A television journalist sets his camera inside the premises of the Supreme Court in New Delhi
Anindito Mukherjee—ReutersA television journalist sets his camera inside the premises of the Supreme Court in New Delhi Feb. 18, 2014

They are being punished by the unelected council  ( Khap Panchayat )  because their brother eloped with a married woman from a higher caste

petition to save two sisters in India from being raped and publicly humiliated for their brother’s actions, a punishment handed down by an unofficial village council, has gathered considerable support for its demand that authorities intervene and stop the “disgusting ruling” from being enforced.

The petition by human rights organization Amnesty International has garnered over 16,000 signatures thus far, and calls for law enforcement to stop the council-sanctioned rape of 23-year-old Meenakshi Kumari and her 15-year-old sister in Baghpat village in the northern Indian state of Uttar Pradesh.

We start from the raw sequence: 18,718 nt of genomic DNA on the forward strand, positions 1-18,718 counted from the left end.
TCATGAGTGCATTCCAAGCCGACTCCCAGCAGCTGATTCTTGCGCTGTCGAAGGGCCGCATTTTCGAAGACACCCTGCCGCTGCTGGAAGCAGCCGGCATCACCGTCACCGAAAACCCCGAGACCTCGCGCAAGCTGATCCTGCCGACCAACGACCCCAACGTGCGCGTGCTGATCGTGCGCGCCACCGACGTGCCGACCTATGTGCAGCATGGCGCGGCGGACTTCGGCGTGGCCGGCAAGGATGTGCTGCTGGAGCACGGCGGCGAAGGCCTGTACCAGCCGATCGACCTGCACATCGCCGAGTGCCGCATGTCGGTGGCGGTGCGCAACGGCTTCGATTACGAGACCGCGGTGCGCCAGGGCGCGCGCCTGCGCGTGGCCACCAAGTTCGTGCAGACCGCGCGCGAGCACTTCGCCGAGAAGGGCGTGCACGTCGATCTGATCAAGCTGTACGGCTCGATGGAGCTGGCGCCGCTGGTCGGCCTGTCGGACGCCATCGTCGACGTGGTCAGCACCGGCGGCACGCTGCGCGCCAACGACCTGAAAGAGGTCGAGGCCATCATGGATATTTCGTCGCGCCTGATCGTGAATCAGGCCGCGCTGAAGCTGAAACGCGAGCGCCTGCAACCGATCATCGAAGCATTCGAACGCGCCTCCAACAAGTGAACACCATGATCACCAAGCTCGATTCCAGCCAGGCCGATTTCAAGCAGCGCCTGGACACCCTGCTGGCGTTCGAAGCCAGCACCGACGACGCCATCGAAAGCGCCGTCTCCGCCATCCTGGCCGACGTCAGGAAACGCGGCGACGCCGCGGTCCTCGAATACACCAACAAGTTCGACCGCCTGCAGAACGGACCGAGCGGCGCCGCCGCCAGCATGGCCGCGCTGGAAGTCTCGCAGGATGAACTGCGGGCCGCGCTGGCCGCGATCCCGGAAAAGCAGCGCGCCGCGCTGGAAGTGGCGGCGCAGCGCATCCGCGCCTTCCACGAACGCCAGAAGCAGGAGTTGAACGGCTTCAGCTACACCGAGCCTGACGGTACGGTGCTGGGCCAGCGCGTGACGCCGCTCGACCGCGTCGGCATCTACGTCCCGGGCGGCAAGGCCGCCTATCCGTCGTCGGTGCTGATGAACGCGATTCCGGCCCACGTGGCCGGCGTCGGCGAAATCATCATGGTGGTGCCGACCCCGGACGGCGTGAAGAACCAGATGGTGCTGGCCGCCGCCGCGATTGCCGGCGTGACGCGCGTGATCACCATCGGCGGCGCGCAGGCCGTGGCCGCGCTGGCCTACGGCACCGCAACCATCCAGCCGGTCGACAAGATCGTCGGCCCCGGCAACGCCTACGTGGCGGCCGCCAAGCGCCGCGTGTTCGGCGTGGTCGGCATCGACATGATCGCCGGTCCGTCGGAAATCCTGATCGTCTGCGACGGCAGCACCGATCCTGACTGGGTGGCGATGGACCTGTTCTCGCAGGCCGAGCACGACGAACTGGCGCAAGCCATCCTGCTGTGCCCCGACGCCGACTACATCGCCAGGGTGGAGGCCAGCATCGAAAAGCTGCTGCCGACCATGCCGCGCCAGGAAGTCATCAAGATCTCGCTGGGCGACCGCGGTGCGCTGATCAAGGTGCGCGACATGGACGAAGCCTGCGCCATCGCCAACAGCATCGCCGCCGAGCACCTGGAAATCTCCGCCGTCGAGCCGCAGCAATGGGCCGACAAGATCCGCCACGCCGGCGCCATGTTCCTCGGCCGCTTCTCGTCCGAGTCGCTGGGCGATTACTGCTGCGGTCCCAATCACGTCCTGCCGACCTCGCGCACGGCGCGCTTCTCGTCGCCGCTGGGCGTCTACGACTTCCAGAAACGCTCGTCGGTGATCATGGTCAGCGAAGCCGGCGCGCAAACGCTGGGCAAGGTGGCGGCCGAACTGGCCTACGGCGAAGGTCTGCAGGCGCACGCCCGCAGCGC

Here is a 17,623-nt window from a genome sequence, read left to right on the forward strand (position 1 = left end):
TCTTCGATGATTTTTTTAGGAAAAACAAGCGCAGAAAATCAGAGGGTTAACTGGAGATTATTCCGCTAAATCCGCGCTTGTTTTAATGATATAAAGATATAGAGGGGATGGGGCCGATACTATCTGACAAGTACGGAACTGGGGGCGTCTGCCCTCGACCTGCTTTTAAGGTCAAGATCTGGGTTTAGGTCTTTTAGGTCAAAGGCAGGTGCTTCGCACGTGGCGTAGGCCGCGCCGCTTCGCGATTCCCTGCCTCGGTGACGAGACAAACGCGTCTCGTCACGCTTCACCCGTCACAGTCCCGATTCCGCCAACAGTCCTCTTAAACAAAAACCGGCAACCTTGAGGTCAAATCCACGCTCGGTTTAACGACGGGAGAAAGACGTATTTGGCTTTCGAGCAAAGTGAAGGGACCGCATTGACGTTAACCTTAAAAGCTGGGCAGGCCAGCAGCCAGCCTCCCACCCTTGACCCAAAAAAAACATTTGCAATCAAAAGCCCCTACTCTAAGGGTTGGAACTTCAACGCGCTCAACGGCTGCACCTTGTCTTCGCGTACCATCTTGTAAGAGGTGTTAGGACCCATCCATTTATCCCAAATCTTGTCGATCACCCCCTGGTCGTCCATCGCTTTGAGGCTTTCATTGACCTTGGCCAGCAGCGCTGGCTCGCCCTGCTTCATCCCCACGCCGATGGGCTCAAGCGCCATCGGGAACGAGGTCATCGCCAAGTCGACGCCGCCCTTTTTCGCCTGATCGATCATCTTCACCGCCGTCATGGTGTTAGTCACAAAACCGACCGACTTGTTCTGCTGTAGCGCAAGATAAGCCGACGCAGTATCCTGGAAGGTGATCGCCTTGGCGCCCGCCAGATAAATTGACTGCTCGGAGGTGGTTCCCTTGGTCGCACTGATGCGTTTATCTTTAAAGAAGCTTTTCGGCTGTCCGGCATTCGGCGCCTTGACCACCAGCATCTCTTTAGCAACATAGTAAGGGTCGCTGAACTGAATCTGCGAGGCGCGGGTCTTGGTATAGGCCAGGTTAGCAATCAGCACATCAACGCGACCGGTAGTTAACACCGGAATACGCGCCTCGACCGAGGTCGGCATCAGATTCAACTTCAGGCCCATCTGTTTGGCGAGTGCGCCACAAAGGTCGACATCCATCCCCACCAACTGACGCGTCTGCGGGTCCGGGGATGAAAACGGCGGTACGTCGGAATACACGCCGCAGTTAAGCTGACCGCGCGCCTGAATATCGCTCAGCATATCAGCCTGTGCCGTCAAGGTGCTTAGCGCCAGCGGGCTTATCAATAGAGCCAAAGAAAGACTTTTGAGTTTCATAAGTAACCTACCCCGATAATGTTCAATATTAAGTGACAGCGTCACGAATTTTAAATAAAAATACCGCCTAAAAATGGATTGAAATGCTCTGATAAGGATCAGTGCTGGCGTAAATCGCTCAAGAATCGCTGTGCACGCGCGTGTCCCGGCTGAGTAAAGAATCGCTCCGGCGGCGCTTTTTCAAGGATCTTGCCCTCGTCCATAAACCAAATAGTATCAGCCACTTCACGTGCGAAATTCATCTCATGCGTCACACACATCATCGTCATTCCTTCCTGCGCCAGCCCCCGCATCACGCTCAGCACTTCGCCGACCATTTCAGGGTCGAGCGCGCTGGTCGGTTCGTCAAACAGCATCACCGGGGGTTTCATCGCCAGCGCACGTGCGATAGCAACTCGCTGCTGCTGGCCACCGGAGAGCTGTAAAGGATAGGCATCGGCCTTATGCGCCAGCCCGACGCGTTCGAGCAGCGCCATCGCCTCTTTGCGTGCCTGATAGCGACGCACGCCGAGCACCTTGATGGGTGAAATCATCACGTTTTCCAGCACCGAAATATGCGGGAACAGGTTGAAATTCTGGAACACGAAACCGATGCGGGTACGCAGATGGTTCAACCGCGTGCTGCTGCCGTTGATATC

The unelected council of elders ordered that Kumari and her sister — both members of the low Dalit caste — be raped and paraded naked with blackened faces, after their brother eloped with a married woman of a higher caste. He and the woman, who belongs to the dominant Jat caste, were in love and eloped after she was forced to marry someone from her own caste, according to reports.

Kumari also approached India’s Supreme Court herself last week, saying that police have been harassing her and her family instead of protecting them.

In a plea to the court Kumari said she and her family “cannot return back to her village and have been rendered homeless.”

The court has asked for a response from the Uttar Pradesh government.

“Nothing could justify this abhorrent punishment,” the Amnesty petition reads. “It’s not fair. It’s not right. And it’s against the law. Demand that the local authorities intervene immediately.”

Village councils in northern India, known as khap panchayats, are generally comprised of senior male members of the community’s high castes. Although the councils have been declared illegal by the courts, their edicts are still observed in many parts of rural India.